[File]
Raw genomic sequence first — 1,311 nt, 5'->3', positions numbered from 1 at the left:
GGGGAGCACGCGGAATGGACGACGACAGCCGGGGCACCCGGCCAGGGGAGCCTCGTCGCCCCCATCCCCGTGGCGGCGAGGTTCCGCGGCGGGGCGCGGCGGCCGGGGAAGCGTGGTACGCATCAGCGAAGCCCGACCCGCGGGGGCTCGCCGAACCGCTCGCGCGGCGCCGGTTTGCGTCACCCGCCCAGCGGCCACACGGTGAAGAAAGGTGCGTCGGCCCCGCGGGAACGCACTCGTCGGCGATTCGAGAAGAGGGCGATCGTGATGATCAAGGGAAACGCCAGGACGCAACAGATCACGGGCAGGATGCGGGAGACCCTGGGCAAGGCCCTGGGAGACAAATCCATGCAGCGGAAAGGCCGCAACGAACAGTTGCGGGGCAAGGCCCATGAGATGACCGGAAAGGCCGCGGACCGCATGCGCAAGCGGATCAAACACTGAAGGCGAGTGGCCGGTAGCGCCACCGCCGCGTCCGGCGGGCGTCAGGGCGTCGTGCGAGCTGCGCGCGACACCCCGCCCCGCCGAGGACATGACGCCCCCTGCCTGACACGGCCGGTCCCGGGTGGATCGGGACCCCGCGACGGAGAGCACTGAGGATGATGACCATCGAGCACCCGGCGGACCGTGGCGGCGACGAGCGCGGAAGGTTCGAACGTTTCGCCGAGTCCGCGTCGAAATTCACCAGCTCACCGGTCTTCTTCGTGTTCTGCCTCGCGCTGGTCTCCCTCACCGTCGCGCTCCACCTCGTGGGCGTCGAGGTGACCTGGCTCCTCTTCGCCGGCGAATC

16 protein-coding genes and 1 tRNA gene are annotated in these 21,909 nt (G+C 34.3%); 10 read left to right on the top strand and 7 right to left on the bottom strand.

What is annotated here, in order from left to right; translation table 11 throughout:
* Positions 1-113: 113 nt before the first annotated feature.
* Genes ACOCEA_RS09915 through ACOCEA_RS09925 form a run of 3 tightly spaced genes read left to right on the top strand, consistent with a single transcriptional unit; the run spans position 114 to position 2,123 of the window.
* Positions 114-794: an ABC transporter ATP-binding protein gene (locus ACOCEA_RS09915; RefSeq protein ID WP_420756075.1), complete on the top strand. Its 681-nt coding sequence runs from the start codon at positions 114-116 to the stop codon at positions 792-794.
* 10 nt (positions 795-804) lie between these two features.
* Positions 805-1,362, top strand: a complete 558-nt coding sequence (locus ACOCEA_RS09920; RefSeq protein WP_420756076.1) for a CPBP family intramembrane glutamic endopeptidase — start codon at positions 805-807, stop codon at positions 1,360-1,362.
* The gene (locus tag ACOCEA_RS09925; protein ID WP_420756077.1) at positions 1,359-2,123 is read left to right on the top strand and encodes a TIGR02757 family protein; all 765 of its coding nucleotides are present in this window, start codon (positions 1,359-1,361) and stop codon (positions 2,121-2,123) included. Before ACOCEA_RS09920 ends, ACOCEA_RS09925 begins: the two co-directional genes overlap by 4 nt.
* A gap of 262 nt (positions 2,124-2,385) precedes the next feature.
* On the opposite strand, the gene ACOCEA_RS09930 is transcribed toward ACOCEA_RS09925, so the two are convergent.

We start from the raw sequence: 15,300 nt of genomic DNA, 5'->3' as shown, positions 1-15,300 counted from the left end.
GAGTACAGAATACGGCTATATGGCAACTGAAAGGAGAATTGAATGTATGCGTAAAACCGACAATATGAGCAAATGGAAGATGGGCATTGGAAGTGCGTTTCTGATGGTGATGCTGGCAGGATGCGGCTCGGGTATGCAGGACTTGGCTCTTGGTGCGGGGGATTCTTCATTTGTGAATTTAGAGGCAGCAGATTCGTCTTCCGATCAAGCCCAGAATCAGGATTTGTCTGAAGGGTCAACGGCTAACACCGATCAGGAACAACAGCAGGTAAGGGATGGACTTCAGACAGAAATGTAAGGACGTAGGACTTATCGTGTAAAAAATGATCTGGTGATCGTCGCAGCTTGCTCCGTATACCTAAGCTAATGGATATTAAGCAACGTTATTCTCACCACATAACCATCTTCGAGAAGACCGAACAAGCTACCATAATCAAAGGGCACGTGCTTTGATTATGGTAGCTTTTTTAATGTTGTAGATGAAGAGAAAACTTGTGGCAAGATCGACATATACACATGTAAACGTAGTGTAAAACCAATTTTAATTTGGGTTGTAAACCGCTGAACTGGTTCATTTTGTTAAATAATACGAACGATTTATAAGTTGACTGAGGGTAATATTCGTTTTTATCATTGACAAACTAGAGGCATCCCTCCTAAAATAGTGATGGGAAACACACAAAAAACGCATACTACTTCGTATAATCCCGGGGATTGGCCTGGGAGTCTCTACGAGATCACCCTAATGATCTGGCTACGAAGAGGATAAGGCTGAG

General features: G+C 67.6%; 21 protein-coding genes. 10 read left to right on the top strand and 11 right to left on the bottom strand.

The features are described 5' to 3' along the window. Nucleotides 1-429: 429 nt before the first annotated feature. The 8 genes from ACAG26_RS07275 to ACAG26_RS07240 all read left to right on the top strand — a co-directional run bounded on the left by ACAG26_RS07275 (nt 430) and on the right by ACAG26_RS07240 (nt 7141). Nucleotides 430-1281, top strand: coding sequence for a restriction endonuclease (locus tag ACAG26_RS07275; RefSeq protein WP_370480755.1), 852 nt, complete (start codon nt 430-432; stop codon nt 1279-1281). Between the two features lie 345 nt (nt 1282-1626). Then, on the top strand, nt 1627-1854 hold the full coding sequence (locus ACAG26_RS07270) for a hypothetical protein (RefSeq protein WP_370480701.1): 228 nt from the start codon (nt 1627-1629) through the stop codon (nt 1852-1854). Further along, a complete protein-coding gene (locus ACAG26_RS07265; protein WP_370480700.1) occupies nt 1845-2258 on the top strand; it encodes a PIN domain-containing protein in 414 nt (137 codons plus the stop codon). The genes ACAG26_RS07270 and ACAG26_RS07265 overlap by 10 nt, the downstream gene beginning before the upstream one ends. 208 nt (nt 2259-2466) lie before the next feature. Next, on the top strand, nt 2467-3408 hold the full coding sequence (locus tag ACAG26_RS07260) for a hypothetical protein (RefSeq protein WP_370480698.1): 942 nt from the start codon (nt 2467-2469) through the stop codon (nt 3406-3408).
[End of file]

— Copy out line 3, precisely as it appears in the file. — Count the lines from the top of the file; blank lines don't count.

16 protein-coding genes and 1 tRNA gene are annotated in these 21,909 nt (G+C 34.3%); 10 read left to right on the top strand and 7 right to left on the bottom strand.